James Thomson sent George Eliot a copy of The City of Dreadful Night. He sent it to Carlyle, too. M. E. Lewes, as she signed the letter, was a big figure at this time, with Middlemarch three year behind her.
Eliot admires the poem's "distinct vision and grand utterance" but hopes that Vanolis will produce something with "a wider embrace of human fellowship." Eliot concluded what I concluded yesterday, that the quality of the poem vitiated its message:
To accept life and write much fine poetry, is to take a very large share in the quantum of human good, and seems to draw with it necessarily some recognition, affectionate and even joyful, of the manifold willing labours which have made such a lot possible. (May 30, 1874, p. 53)
Thomson's replies (two to the same letter) are hilarious, or perhaps sad, or both. He tells Eliot that he has "no Byronic quarrel with my fellows" but sees "all alike crushed under the iron yoke of Fate." He says he admires a physician who saves a life, even though it were better if the patient had died. "But it is not for me to introduce such thoughts to you." Good one, Bysshe.
Thomson writes that he sent his poem to Eliot because her works suggest to him a "character and intellectual destiny akin to those of that grand and awful Melancholy of Albrecht Dürer." I have no idea what he means by that.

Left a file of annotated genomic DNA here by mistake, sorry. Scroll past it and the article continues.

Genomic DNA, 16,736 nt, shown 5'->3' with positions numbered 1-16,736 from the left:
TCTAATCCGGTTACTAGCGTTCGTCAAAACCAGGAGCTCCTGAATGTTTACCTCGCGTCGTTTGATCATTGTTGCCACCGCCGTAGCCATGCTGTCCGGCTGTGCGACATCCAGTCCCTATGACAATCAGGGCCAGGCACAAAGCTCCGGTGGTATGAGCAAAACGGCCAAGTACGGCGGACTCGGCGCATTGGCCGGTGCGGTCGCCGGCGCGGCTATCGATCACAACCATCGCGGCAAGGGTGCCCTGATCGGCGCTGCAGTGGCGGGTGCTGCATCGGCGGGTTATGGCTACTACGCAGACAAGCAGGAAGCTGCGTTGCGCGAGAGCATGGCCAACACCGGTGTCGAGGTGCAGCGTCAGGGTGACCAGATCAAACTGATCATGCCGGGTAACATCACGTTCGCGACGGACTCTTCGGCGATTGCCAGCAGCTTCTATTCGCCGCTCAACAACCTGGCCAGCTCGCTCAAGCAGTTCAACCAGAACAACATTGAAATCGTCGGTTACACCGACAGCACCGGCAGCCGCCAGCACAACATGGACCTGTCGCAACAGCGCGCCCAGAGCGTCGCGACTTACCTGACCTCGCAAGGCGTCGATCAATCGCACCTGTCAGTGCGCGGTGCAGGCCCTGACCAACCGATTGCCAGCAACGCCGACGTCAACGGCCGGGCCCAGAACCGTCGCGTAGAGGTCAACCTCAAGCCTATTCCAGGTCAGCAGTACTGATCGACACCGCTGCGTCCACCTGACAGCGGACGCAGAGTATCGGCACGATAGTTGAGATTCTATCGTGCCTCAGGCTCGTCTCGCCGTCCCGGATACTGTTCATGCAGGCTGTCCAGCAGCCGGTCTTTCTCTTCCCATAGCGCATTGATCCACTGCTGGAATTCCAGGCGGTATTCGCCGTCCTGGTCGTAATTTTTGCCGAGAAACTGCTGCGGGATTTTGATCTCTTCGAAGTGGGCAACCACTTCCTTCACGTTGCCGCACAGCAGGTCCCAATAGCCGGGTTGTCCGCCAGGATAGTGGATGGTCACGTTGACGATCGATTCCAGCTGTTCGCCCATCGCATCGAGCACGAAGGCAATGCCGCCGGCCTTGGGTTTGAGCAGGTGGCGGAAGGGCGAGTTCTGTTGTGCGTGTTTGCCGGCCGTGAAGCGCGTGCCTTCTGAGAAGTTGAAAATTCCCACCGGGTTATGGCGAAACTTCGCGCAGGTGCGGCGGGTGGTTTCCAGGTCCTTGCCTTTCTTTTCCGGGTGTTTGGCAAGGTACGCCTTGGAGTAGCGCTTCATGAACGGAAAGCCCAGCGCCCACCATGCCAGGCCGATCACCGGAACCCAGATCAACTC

Two days later, Thomson decided his bizarre "no, I really mean it" letter to Eliot was either too weird or not weird enough, because he sent a short followup, saying that:
the poem in question was the outcome of much sleepless hypochondria. I am aware that the truth of midnight does not exclude the truth of noonday, though one's nature may lead him to dwell in the former rather than in the latter.
For some reason, Eliot did not reply to these letters. You become a famous writer, this is what you get to deal with.
Thomson's letters are from June 18 and 20, 1874, pp. 60-1.
All references are to Haight, Gordon S., ed., The George Eliot Letters: Volume VI 1874-1877, 1955. Yale University Press.